The period investigated by Olivier Saillard, the decade between 1947 and 1957, articulates two key fashion moments: the ‘revolutionary bomb of Christian Dior’s ‘New Look’ and the first steps of a young Yves Saint Laurent, who was appointed Artistic Director of the house of Dior in 1957. Considered his spiritual heir by Dior himself, Yves Saint Laurent left the house of Dior to launch his own label in 1961. He was to subsequently subvert many of the rules of the fashion industry.
Digging deep into the collection of the Palais Galliera ‘The 1950s’ exhibition also revisits a history now strangely forgotten. Besides iconic couturiers such as Christian Dior, Jacques Fath, Pierre Balmain, Cristobal Balenciaga and Coco Chanel, the exhibition put in the limelight designers almost forgotten: Jean Dessès, Madeleine Vramant, Lola Prusac and Jacques Heim to name a few. Aiming for an accurate representation of what was couture in that decade, the team of the Musees de la Mode has filled the gaps left by the flow of time, opening up new research possibilities.
This was also the occasion for the Palais Galliera to reflect upon its collection, and complete some of the information missing in its documentation. The museum explains how the origin of the ‘Bernique ensemble’, for example, was unknown until research in archive of the Dior house identified it as a Christian Dior creation for A/W 1950-51.
An analysis of the ideal 1950s’ wardrobe, the exhibition not only informs us of what was fashionable during the decade, but also makes us aware of the social swifts of the period. Strangely women in the 1950s renounced the freedom they had gained during the war, such as shorter skirts and no girdles, not to mention their growing political place. For a while, women seemed happy to bend up again in their corolla ensembles until they realised the necessity to fight for their rights.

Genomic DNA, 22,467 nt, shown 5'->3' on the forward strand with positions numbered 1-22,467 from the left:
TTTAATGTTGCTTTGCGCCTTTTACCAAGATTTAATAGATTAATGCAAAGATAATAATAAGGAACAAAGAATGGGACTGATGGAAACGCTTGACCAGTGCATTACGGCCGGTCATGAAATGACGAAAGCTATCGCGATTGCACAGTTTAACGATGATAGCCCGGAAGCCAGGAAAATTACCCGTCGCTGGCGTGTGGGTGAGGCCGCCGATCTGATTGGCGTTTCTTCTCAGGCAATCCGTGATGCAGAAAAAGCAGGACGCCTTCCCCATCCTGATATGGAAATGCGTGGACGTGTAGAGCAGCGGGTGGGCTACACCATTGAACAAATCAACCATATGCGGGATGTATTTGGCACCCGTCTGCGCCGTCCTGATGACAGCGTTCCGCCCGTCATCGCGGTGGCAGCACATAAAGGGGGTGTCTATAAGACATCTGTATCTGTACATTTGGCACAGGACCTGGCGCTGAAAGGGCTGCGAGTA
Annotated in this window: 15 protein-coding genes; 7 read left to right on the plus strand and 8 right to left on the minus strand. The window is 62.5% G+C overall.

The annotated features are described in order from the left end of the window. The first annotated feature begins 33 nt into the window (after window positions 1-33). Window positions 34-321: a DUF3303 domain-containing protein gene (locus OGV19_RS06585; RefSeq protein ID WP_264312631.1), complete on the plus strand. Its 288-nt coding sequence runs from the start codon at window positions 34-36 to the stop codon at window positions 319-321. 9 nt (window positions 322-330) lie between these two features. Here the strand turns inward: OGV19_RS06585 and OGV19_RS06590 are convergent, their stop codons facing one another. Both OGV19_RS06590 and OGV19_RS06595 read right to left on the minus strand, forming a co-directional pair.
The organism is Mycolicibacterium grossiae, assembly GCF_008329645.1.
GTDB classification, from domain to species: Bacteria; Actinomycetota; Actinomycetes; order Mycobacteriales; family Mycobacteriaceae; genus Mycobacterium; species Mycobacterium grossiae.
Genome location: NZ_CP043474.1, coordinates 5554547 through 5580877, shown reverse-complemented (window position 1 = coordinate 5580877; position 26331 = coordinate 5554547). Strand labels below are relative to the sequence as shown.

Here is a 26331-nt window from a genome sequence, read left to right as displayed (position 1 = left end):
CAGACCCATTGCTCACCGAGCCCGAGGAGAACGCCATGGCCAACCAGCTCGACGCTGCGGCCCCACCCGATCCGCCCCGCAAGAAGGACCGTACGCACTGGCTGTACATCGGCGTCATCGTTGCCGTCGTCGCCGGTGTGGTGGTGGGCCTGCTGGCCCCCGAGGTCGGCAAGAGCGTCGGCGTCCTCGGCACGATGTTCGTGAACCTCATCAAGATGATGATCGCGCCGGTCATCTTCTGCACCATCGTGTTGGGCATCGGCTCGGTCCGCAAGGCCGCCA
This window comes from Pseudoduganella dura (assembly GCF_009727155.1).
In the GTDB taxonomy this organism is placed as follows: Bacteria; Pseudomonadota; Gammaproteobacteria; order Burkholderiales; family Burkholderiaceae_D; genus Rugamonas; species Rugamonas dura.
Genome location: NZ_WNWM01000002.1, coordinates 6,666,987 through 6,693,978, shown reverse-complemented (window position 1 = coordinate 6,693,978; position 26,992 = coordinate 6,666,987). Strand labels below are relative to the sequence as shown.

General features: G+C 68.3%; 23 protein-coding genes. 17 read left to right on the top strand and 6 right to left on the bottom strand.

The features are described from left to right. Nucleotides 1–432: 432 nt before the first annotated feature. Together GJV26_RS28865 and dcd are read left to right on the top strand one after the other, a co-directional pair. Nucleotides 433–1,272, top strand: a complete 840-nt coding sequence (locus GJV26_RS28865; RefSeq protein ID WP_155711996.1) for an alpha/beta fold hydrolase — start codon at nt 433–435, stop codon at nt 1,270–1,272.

From almost immobile ‘pretty things’, whose main task was to change up to six times a day, they embraced the cause of their own emancipation, epitomised by the Chanel suit. Coco Chanel reopened her fashion house in 1954, mainly because she was disappointed with the anachronistic allure of the New Look. Her iconic suit marks her return on the scene: an ensemble wearable from morning on whose androgynous silhouette and ever-contemporary flair opened the doors to the style of the 1960s.
An overwhelming feeling stays with us as we leave the exhibition: the realisation that some garments have the power to become icons. They are material memories, objects capable of telling stories: they have something to say. They represent fashion as a cultural reference, with deep links to political, economical and social issues. Good fashion design articulates a clear philosophy and expresses an awareness of the world in all its complexities. The clothes it produces deserve a perpetual place in history.
THE 50s: FASHION IN FRANCE, 1947-1957
PALAIS GALLIERA – CITY OF PARIS FASHION MUSEUM
12th July 2014 – 2nd November 2014
Tuesday to Sunday from 10 am to 6pm
Closed on Mondays and public holidays
Late openings on Thursdays until 9 pm